COLD CASE HAMMARSKJOLD has a running time of 128 minutes.  The film played Sundance 2019 and was released in the USA in August.  It is screening at the BFI London Film Festival 2019 in the documentary competition but both screenings are sold out. 

Friday, September 20, 2019

OVERSEAS - BFI London Film Festival 2019

Korean-French documentarian Sung-a Hoon (FULL OF MISSING LINKS) turns her attention to the phenomenon of the Filipino maids who are trained to work overseas - principally in Asia and the Middle East. The resulting film is a quiet but powerful documentary that sheds light on a deeply disturbing export industry of essentially human labour. The vast majority of the running time is spent in what becomes an increasingly claustrophobic residential college where aspiring or returning maids are taught their craft. You might think this would just be how to best clean a house, but it's so much more than that. It's how to survive verbal, physical and even sexual abuse in countries where foreign labour is treated as second-class and these women are simply property. What's heartbreaking is seeing the deadpan straightforward expectation and experience these women have around abuse.  There's something really painful about seeing the instructors (all former maids) playing the role of mean female bosses and lecherous male bosses, and of the maids themselves describing their experiences to each other. The worst scene is when they discuss how to fend off a sexual attack, and the instructor tells them never to call the policy (because they wouldn't do anything?) but to tell the agency. And the over-riding lesson is to endure everything and just do the two-year contract because of all the dollars you can earn.  That even if you are abused, and can't see your kid, who won't recognised you when you come home, you are doing this for your family.

What I missed from this documentary was a look at the context in which these women make the choice to go overseas as maids.  How bad is it at home - how poor are they - that this seems like a good choice?  We get a hint of that when a couple of the women discuss the pressure at home from the in-laws to get a job, and the verbal abuse they get from them.  But I was hungry for more.  And I guess that's what makes this an amazing documentary, because it taught me so much but also made me curious for more.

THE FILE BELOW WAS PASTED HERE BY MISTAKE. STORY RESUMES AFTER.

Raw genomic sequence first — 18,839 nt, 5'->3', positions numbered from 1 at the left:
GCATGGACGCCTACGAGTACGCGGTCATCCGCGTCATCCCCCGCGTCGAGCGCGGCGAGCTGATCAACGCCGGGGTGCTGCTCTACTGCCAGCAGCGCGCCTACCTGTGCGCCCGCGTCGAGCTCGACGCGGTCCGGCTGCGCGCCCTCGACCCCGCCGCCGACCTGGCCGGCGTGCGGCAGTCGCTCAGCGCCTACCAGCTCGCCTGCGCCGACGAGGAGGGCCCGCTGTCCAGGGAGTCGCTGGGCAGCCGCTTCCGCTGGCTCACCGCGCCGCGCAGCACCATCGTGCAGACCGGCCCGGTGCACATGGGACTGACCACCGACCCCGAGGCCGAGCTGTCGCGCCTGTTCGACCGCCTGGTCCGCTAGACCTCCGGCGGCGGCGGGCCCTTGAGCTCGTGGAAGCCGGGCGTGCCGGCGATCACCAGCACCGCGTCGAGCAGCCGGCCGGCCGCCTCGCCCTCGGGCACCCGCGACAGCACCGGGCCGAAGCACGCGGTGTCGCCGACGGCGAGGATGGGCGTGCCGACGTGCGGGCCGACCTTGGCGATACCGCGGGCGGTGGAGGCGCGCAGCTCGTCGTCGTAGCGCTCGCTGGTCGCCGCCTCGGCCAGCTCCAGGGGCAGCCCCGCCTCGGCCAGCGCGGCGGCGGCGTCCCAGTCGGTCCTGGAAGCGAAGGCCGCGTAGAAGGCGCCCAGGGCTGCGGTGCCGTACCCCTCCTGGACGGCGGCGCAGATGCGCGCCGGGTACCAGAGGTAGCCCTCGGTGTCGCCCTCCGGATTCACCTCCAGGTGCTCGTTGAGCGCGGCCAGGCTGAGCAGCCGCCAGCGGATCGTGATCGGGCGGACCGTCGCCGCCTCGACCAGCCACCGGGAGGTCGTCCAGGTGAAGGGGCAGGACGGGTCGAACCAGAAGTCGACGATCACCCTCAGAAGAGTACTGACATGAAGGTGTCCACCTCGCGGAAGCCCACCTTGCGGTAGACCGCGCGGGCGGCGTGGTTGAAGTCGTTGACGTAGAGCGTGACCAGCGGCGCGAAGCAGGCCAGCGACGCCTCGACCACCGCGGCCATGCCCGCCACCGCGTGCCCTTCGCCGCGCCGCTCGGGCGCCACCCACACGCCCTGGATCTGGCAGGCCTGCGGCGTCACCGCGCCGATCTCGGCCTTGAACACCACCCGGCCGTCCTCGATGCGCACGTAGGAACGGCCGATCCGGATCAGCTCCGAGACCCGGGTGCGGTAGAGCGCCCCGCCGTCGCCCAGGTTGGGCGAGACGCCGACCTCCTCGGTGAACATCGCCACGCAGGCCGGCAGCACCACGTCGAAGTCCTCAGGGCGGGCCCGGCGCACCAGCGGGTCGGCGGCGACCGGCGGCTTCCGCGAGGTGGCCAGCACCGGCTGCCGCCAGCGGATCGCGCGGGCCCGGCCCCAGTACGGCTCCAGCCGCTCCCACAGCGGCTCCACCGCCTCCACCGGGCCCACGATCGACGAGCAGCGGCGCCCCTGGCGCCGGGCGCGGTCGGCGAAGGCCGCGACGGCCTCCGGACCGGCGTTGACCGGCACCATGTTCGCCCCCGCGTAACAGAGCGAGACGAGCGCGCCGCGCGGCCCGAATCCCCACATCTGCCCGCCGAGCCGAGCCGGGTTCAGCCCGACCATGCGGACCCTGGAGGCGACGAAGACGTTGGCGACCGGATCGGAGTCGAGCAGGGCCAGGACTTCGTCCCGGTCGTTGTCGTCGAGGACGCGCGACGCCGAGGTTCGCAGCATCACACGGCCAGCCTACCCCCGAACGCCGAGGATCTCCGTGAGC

OVERSEAS has a running time of 90 times. It is playing in this year's BFI London Film Festival but both screenings are already sold out. It does not yet have a commercial release date. 

WAITING FOR THE BARBARIANS - Venice Film Festival 2019

Ciro Guerra (EMBRACE THE SERPENT) returns to our screens with his first English-language film, based on the famous fable by JM Coetzee, and adapted by him for the screen. When Coetzee wrote Waiting for the Barbarians, it was in the context of Apartheid era South Africa, and it was fascinating to see how this provocative, political author would adapt his fable for an era, forty years later, where apartheid is over, but fear of the Other is once again dangerously real.  What he does is take his fantasy world and create something that is outside of place and time but feels more global in its reach.  The film is set in a dusty colonial outpost that feels from its costumes and customs as though it might be in the early 1900s - maybe at the time of the Boer War. From the location and food and dress, it feels like this outpost might be in North Africa rather than South Africa.  But the Others are not Africans but rather Central Asian nomads. In that sense, this nowhere place is a microcosm of the world, with small-minded white people divided between those superficially at peace with immigration and cultural diversity - and those that are violently opposed to it.